Trevor Bayne embraces role of Nationwide veteran
January 12, 2014, Zack Albert, NASCAR.com
Perhaps it's a statement on the infusion of new, young talent in the NASCAR Nationwide Series this season. Maybe it's the rise of fresh-faced teammates Ryan Reed, 20, and Chris Buescher, 21, within the Roush Fenway Racing stable. Or maybe it's that Daytona 500 victory from three years ago that makes Bayne, who will turn 23 just days before the season begins, seem like an old pro.
"Man, it is weird being almost the old guy in the series now," Bayne said Sunday as NASCAR Preseason Thunder testing for the Nationwide Series wound toward its conclusion. "You see a lot of new faces coming through and a lot of guys getting opportunities in Cup and it's exciting for them. We're definitely ready for that opportunity, but we're also going to make the most of the fun that we have now."
Making the most of it seems to be a theme for Bayne, who hopes to carry the experience and perhaps some of his team's second-half momentum into his sixth season of NASCAR Nationwide Series competition, his fourth straight for team owner Jack Roush (Bayne also ran a handful of races for Roush in 2010). His No. 6 team will reunite him with Chad Norris as crew chief, after Mike Kelley's offseason move to the Sprint Cup Series with Ricky Stenhouse Jr.
Despite the changes, Bayne said his team was as prepared as ever.
"I think our team is probably the most set it's ever been going into a season as far as funding, sponsorship, having our pit boxes and haulers already ready to go," said Bayne, who rallied to finish sixth in the season-long standings last year. "It seems like normally Daytona sneaks up on you and you aren't completely prepared with your guys and cars and equipment and all that. But I feel like this season we're the most prepared we've ever been for February to come around."
Norris, who worked with Travis Pastrana in the Roush organization last year, also has some Sprint Cup seasoning as a crew chief for Carl Edwards in the second half of the 2012 campaign. He was also atop the pit box for Bayne's first Nationwide Series win in November 2011 at Texas.
Though Kelley has moved on after winning two Nationwide titles with Stenhouse, Bayne has no doubts about his team's potential.
"Obviously you hate to lose somebody of that caliber, but for Chad Norris to step in, I'm gaining somebody, again," Bayne said. "So Chad and I have had a lot of success together. (In) 2011 he came in halfway through the year. We finished off the season with a win at Texas, and then at the beginning of 2012 we ran about the first four races together and I believe we were only four or five points out of the lead when we ran out of funds. So I know Chad can do it, and I'm really happy with the guys I have going forward this year."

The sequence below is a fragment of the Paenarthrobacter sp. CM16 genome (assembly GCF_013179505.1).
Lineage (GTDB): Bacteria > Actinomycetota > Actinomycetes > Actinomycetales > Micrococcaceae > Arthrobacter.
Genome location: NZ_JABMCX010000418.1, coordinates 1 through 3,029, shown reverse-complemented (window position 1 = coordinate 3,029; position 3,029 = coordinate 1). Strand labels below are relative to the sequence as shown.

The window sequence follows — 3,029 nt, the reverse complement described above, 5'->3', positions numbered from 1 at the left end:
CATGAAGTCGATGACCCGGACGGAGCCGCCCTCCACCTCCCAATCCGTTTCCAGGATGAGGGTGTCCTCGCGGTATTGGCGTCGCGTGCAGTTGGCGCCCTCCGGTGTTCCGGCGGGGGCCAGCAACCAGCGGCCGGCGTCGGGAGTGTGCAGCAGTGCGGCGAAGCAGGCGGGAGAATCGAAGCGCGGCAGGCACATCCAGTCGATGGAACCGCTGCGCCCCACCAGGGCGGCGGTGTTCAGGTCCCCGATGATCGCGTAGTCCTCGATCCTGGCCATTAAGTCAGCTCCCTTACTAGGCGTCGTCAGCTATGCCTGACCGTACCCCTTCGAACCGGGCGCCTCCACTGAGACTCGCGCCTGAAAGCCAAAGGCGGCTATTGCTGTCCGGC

In terms of the Roush Fenway driver lineup, Bayne now qualifies as the elder statesman. Buescher and Reed split time with several races each in the team's No. 16 Ford last season. The two combined for three top-10 finishes that hinted at their potential in 2014 and beyond.
For Bayne, it's another opportunity to be a mentor and a team player.
"I've kind of been an open book towards my teammates especially, to Chris and Ryan," Bayne said. "I remember when I came in and I'd try to ask for help and people were all secretive. It wasn't fun trying to learn on your own, so I try to help out as much as I can, but I don't know how much help I am. They're smart guys and pretty successful race car drivers."
As in years past, Bayne said he would continue to drive a part-time schedule for the Wood Brothers in the No. 21 Ford on the NASCAR Sprint Cup Series. He said the team had a 12-race schedule planned with hopes of expanding that number to 18 or 20 if sponsorship allows.
In the meantime, Bayne's focus is razor-sharp for his full-time Nationwide job, where he hopes the label of "veteran" will also include the prefix of "champion."
"A successful year is obviously a championship-contending season," Bayne said. "We wanted that last year and a couple things took us out of it. A couple of them were parts failures, a couple of them were driver failures and making bad decisions on the race track, and those are things we have to eliminate. ... You can't dig a hole for yourself, and I think I learned a lot about that last season, and that's what's going to help us be a championship contender this year."